Finding Something New
Cabras takes great care when she thinks she’s found something new. She signals to her teammates to stop moving. She doesn’t want any sudden movements to scare off a beetle. Then she tries to take a photograph of the scene. “I usually take photos of their food plant and habitat,” she says. This gives information to taxonomists as well as ecologists and conservationists.
When the beetles feel vibrations on tree leaves, they fall to the ground. They are very hard to find in dead leaves.
Many jewel weevils, for example, have ranges as tiny as one patch of forest. They eat only certain plants. It is vital, then, to conserve the plant if you hope to conserve the beetle.
A Fuller Picture
There’s another reason why Cabras tries to record the scene: “For some of my colleagues, this is the first time they are seeing the species alive,” she says. They have never seen their habitats or host plants.
This beetle would become important to Cabras’ research. She discovered a new species that looked similar.
Cabras uses a microscope to look at beetle specimens.
If possible, Cabras then collects a beetle as a sample so that it can be looked at more closely in the lab. “When you are in the laboratory, it’s the same thing—you have to photograph them and examine their anatomy,” she says. But the beetles may be as small as 5 millimeters (less than a quarter of an inch). It requires a lot of patience.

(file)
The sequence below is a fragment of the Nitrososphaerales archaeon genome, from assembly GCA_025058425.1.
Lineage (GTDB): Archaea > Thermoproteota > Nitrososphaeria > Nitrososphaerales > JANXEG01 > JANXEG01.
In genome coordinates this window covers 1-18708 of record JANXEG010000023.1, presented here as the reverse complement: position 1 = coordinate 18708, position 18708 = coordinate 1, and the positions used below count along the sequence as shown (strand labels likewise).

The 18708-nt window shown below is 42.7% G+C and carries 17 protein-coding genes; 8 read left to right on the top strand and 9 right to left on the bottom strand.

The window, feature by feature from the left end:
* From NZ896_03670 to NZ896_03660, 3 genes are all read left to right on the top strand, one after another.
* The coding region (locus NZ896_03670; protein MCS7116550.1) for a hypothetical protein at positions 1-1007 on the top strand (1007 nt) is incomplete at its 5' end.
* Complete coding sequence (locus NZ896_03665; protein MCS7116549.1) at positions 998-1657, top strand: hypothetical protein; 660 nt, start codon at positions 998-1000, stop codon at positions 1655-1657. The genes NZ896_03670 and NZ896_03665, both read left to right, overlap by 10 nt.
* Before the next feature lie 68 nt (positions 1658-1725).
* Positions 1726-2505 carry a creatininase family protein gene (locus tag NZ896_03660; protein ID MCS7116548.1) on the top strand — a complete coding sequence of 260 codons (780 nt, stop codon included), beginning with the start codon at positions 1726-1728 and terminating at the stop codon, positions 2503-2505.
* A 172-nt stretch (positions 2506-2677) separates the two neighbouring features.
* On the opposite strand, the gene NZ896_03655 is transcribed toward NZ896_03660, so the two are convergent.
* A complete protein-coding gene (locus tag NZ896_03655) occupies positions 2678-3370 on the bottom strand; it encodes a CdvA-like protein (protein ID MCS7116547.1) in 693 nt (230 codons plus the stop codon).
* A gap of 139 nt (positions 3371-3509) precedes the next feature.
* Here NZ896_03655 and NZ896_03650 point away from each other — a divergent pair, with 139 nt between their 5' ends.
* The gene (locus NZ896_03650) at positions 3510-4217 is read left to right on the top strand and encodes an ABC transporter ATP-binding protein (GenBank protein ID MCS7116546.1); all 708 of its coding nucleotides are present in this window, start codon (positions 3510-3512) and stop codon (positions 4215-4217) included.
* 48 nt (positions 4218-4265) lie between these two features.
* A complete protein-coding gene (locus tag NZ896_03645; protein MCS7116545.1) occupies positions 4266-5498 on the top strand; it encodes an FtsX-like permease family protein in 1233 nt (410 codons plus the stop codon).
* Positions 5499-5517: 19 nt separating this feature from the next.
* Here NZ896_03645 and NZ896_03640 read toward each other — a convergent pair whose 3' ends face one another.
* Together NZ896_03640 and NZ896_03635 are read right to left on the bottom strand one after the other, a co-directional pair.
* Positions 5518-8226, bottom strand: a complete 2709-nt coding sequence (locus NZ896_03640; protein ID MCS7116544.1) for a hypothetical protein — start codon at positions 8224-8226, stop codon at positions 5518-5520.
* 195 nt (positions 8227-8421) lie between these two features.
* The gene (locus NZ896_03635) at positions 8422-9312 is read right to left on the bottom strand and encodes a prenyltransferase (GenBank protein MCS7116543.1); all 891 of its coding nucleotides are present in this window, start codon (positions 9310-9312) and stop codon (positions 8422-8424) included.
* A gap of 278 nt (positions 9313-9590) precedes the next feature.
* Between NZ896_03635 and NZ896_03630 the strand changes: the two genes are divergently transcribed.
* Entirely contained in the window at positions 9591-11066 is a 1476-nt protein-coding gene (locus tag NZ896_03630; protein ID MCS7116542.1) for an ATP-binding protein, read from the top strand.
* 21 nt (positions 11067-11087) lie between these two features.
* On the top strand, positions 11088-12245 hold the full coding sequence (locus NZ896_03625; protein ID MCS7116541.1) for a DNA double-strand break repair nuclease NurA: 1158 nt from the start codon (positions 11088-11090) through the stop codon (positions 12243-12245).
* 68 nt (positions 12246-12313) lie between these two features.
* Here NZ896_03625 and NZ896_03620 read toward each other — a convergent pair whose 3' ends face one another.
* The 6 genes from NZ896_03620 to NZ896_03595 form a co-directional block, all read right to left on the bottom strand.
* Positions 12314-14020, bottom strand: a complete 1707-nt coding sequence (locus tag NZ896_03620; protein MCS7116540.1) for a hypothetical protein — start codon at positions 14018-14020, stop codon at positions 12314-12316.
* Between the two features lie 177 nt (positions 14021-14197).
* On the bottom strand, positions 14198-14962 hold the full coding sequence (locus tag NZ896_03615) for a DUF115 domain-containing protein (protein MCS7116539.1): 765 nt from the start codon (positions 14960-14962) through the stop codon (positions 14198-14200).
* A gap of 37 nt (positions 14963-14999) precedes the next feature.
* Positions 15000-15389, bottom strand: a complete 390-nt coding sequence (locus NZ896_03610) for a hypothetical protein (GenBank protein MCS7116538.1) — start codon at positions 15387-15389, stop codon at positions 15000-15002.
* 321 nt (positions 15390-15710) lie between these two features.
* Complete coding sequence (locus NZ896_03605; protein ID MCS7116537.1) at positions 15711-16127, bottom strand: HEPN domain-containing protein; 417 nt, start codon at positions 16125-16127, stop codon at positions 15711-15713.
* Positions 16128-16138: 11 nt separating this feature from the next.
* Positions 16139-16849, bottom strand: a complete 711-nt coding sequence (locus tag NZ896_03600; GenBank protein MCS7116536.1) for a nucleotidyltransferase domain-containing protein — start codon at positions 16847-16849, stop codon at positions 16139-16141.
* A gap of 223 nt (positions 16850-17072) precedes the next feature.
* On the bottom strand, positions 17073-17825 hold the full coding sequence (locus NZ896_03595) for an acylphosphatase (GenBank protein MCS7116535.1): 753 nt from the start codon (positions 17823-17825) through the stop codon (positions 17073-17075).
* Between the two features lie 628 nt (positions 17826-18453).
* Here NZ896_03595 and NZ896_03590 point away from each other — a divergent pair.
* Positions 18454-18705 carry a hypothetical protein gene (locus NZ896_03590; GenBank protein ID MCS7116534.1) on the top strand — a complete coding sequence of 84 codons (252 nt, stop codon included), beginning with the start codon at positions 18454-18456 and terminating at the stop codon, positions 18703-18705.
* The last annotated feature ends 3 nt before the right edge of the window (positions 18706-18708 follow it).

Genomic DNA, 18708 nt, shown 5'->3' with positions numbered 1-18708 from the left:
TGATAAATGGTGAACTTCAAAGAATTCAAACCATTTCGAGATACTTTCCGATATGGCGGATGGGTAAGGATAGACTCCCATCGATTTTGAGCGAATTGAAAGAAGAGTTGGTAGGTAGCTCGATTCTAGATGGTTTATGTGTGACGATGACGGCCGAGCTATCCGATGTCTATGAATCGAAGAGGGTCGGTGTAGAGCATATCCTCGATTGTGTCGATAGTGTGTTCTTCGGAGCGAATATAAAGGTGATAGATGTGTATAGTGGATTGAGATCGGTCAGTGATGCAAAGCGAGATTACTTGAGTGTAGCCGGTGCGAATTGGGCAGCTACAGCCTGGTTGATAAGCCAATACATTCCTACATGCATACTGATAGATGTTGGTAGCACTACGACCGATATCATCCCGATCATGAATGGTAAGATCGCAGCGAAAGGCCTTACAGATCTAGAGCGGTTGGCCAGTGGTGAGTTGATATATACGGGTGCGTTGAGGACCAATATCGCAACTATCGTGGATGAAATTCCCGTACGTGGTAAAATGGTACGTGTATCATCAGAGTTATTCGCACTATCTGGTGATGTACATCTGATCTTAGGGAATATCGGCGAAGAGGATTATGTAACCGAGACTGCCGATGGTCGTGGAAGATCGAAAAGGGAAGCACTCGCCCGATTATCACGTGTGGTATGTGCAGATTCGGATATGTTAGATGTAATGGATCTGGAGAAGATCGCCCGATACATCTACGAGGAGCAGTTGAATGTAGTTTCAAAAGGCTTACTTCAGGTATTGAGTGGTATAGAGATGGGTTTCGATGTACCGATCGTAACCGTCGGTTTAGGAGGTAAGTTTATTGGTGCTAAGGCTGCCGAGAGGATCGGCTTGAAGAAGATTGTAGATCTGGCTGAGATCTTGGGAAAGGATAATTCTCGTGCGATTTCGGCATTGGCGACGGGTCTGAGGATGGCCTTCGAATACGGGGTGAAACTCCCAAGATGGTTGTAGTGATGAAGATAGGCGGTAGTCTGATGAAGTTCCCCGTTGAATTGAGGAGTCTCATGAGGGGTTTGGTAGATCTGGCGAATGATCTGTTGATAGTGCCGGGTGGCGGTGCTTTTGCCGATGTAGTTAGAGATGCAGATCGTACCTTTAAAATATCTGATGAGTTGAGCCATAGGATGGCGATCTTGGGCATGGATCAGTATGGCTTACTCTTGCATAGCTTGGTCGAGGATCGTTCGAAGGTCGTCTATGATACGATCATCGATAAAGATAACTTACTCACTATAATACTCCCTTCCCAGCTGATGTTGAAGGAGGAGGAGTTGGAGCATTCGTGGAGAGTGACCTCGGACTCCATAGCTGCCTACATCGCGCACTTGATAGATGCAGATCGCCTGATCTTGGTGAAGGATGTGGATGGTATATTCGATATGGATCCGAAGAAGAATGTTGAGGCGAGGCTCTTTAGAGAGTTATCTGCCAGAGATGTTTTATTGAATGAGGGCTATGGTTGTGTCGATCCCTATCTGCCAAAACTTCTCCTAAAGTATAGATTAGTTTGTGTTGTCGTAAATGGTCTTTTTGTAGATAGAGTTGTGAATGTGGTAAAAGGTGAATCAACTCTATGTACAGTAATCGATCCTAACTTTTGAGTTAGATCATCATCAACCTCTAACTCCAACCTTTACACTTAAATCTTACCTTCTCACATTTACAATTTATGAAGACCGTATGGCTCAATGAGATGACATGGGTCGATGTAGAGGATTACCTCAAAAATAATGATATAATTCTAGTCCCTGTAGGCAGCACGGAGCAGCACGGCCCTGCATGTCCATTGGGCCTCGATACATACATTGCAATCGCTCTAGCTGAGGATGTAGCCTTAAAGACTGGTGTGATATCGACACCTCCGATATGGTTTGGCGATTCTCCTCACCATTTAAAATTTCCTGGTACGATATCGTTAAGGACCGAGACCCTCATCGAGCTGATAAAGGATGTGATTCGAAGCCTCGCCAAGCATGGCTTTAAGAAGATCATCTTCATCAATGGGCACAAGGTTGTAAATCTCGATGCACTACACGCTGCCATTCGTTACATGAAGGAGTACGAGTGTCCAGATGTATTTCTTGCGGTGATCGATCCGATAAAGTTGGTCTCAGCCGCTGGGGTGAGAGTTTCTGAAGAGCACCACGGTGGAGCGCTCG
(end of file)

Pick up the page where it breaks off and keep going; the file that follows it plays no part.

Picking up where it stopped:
That’s not all. “It also requires special skills and years of training to do the lab work. You have to train your eyes to look into the microscope, but you also have to train your hands,” Cabras says. Beetles must be dissected, or cut apart, to see their internal structures. That requires good eyes and steady hands. Still, Cabras can’t always trust what she sees.
Jewel weevils are so named because they sparkle like gems. Their elytra, or wing covers, shimmer with colors from brilliant turquoise and shiny gold to pale orange and pink. The colors make them easy targets for predators like frogs, lizards, and birds. But weevils want to be seen. Their colors act as a warning: Don’t eat me. I taste bad.
This is called aposematism. The animal advertises to its predators that it is not worth eating. Aposematism can take the form of bright colors, sounds, odors, or other characteristics.
Cabras knew all about aposematism, but she didn’t realize how much it was going to affect her weevil research.
This leaf beetle looks like some jewel weevils.